Tell me about your Sundays, what are they like? Do you have a Sunday tradition?
My Sundays are slow and spontaneous. I try to take one day a week where I don’t schedule things in my calendar, where I go with how I feel instead of what I need to do. Like a Sabbath. A day of pure and utter rest. A day for the soul. I’m generally very aware of my time and try utilizing as much of it as I can. My calendar reflects this with its color coded blocked out to-dos, but I love that Sundays, for the most part, are a blank page of possibility. I usually begin with a French press coffee and some fruit to ease into a larger, heartier brunch that will sustain me through to evening, Sometimes this is with friends or I take the morning for myself to catch-up on whatever I’m reading. Today I spent my time with Dave Egger’s “A Heartbreaking Work of Staggering Genius” and Julia Cameron’s “The Artists Way.” Rituals can look like a walk in the woods or by the bay near my home, taking in the season, allowing my mind to wander and unwind from the pressing demands of the week. Or I attempt a new recipe. Write often, Hang out with my cat. Take a mini-road trip to an antique shop or nearby city/ town to browse the streets. It really depends on the day, on the weather, on the season. The most tradition I have for a Sunday is no tradition at all.
You grew up surrounded by nature and it seems that it's closely related to your lifestyle. How often do you spend time outside? What does it mean to you?
Growing up in the countryside of southern Ontario, I was definitely influenced by the landscape and all it offered throughout the seasons. My parents were constantly encouraging my sister and I to get outside and activate our imaginations. To spend time in nature is to reconnect to my roots. It’s what I feel made for. It’s one of the ways I quiet myself enough to hear my own voice. It’s everything to me.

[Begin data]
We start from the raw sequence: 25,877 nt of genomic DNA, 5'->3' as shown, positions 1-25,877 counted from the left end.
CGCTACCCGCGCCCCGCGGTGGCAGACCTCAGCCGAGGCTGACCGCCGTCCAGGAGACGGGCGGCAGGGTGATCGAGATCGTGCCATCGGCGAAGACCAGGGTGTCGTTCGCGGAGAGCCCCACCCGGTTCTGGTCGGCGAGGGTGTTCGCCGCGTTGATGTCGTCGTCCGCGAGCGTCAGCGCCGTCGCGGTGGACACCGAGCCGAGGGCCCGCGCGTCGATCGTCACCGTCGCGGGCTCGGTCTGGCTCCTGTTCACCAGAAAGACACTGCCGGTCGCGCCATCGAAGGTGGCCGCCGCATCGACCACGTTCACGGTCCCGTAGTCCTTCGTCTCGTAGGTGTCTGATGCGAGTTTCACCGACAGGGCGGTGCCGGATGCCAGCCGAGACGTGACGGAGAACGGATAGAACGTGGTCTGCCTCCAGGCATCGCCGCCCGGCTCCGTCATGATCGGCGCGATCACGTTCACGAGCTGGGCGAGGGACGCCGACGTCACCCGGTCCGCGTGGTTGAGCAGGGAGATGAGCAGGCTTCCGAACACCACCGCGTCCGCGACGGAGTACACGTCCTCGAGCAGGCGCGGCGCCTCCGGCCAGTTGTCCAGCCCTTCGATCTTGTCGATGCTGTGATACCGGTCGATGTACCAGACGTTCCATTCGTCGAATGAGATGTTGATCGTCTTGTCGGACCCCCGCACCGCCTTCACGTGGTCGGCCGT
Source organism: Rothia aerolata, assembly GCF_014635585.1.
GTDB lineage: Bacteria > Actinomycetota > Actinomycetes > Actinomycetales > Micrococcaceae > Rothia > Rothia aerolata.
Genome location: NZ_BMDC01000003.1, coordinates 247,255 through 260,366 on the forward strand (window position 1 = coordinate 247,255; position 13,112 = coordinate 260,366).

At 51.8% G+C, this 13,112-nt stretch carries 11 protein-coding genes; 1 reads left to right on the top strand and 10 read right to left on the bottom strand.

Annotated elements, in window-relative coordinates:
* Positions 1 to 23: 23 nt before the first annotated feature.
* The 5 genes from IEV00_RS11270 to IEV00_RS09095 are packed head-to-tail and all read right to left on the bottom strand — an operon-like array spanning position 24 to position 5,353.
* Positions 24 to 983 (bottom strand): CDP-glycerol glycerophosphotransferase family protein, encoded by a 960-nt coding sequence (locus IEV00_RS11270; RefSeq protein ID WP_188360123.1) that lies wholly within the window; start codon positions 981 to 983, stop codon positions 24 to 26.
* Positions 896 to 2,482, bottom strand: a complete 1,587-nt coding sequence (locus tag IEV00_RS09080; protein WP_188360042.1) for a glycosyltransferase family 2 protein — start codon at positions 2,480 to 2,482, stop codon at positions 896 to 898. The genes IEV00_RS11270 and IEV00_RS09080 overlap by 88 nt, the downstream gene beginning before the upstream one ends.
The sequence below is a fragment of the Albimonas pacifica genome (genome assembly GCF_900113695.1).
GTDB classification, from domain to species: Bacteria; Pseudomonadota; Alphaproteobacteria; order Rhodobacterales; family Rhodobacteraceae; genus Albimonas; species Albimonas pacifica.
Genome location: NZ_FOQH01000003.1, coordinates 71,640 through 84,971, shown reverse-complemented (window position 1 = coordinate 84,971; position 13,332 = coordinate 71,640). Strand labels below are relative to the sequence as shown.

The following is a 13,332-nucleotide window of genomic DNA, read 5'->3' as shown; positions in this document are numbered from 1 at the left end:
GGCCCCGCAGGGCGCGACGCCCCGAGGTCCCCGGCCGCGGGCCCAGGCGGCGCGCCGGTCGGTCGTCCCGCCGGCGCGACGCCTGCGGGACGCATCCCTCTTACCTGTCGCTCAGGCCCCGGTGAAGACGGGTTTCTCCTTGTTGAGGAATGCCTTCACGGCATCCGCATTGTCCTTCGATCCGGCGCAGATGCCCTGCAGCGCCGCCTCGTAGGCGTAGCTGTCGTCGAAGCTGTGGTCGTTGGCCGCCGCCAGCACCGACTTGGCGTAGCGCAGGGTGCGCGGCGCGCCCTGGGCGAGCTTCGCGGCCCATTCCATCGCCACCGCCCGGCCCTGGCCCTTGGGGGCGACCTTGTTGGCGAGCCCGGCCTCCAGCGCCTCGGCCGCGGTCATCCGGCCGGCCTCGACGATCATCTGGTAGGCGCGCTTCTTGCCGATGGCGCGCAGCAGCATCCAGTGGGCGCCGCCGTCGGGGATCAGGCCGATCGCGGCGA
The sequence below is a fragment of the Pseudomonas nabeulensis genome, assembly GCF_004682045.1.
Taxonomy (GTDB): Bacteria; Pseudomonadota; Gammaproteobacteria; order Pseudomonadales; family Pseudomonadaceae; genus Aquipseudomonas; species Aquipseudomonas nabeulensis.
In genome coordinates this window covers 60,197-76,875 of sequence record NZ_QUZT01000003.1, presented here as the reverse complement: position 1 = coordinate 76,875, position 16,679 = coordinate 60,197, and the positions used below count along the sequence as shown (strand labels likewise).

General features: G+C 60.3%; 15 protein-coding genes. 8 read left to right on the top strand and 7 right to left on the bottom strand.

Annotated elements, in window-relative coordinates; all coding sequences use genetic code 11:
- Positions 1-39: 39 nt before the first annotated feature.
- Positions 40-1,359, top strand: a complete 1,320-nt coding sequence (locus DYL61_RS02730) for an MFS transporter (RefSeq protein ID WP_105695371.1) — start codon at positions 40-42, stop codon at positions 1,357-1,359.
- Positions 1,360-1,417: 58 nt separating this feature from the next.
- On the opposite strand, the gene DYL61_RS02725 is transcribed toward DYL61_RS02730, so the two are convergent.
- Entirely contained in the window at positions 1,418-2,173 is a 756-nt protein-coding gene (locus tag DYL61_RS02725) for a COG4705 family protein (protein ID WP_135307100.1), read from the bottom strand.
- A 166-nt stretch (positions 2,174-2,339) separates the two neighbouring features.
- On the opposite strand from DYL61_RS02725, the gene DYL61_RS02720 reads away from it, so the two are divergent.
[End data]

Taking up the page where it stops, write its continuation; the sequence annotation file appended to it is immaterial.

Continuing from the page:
In the Spring I spend a ton of time planting and preparing the garden for the coming months and volunteering on nearby farms within a 100km radius. The summer is spent on the beach as much as possible; this is where I feel most at home - by and in the water. That and a back cutting garden. You can also find me harvesting my garden roses through July and August, although, this year they were still going strong into November. In Autumn I love to take walks through the woods weekly to watch how quickly the leaves change and I can be found putting the farm beds to rest while harvesting product to dry out for natural dying through the cooler months. In winter it’s more difficult because of the cold, but I still make it out regularly to take in the barren woods, naked trees and grey, brownish stretches of land as it carries with it its own inspiration. The dry terrain can contain just as much beauty as the lush bounty of summer. You simply have to be willing to look for it. Basically, I need to get outside everyday and on a good day, I am there for most of it.
The holidays are a very stressful period for a lot of people, do you manage to find time for yourself? What do you do?
I’m not a huge fan of the holidays. I don’t like the buzz and noise of it all or that, culturally, materialism has taken priority over being present with one-another. I don’t like seeing tacky decorations on people’s lawns, but a simple evergreen wreath on an old door is enough to quench my inner scrooge. I like that there’s time to spend with family and friends, to prioritize eating together and sharing stories over mulled wine. It is a very full season for A Fine Medley but I try to focus on what’s important to me in the process, which is presence and connection with people as well as to myself. This can mean carving out time for my art, even if it means getting up an hour early to create something for me before the day begins. This helps to ground me and provides me with more clarity, allowing me to give my time to the people in my life more freely. I’m not sure if I’ve answered your question entirely, but I don’t think Holidays should be any different from any other day. They are a time to celebrate but if we aren’t practicing that regularly I don’t think we are truly living.
Photography: Jessica Hunter @afinemedley